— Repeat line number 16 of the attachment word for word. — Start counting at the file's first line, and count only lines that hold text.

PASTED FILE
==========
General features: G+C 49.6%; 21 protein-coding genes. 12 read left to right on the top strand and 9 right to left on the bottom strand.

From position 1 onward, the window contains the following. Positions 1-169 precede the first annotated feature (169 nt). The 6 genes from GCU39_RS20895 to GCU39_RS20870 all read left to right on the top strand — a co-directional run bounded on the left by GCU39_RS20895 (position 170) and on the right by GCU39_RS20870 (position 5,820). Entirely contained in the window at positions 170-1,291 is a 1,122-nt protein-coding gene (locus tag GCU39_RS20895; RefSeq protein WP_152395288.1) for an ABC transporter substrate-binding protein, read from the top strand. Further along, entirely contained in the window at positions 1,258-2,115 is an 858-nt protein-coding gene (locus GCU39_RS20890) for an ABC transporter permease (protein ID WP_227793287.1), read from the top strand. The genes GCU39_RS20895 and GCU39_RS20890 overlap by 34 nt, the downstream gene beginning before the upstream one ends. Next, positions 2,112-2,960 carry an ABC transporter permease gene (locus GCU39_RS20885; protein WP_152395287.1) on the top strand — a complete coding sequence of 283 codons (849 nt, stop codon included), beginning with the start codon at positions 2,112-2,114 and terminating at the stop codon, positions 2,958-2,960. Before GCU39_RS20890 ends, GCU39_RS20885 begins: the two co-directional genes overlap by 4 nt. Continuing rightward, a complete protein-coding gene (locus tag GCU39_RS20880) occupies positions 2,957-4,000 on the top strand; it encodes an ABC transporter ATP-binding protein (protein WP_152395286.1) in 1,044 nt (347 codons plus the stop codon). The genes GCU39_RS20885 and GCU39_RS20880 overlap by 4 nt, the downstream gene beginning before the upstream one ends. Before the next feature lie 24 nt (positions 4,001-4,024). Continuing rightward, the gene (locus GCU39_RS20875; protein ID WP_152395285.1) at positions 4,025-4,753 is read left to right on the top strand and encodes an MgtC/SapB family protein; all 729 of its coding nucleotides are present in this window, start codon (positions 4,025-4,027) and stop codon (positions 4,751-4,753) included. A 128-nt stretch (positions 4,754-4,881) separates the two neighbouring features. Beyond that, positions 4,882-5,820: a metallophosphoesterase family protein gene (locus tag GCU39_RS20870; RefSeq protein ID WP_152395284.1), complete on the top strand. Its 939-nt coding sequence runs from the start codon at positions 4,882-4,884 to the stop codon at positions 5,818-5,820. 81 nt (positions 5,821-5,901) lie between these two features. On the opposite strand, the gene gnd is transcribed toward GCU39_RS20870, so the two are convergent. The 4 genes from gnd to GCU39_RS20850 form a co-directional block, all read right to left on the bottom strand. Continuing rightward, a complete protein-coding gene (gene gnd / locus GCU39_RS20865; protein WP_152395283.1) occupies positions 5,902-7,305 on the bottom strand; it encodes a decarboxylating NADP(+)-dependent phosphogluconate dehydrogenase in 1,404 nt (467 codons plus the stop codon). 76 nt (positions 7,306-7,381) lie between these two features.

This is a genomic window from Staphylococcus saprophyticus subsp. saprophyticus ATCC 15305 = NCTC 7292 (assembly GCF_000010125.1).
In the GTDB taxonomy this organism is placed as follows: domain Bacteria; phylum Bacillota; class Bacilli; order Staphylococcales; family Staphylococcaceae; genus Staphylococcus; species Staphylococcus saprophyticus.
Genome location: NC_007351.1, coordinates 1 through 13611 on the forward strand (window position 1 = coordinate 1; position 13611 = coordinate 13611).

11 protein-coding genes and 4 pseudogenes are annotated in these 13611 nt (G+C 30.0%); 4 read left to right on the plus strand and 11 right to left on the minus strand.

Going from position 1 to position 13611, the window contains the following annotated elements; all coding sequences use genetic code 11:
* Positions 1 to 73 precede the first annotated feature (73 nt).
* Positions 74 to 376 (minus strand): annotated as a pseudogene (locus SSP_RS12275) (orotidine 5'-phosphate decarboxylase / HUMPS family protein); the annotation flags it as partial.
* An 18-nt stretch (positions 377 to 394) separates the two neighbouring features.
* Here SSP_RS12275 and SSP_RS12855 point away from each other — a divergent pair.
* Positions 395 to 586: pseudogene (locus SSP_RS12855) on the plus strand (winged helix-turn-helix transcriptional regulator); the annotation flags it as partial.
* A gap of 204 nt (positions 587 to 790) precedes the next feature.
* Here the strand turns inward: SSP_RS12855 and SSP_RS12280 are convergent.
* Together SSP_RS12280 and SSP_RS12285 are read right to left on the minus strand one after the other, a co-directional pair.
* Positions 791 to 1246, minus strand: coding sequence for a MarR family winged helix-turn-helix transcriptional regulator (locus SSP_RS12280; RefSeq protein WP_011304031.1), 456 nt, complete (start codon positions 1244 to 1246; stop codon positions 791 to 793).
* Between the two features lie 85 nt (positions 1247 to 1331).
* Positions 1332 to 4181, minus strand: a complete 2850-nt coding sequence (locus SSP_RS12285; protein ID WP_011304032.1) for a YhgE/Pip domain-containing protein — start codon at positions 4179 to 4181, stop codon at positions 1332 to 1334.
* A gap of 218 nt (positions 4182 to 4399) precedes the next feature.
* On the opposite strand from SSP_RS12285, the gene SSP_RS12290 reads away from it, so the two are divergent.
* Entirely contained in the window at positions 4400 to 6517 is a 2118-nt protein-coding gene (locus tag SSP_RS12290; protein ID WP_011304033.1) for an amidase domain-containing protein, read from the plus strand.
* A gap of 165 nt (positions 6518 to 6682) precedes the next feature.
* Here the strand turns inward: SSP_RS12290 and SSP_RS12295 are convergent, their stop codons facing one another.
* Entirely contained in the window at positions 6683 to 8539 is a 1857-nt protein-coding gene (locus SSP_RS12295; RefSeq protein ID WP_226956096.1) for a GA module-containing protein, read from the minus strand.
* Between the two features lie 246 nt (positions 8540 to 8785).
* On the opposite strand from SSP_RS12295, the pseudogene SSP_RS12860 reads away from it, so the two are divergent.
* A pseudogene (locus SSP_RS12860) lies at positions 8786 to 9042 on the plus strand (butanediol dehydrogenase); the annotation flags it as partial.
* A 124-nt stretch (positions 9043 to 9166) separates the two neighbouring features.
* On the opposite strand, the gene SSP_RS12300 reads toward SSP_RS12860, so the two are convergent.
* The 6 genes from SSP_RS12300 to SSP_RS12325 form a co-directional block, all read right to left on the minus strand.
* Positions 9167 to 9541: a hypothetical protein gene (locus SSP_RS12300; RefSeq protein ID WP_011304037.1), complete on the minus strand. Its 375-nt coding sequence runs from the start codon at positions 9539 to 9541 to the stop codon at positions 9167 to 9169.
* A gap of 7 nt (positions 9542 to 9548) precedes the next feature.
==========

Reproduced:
* Positions 791 to 1246, minus strand: coding sequence for a MarR family winged helix-turn-helix transcriptional regulator (locus SSP_RS12280; RefSeq protein WP_011304031.1), 456 nt, complete (start codon positions 1244 to 1246; stop codon positions 791 to 793).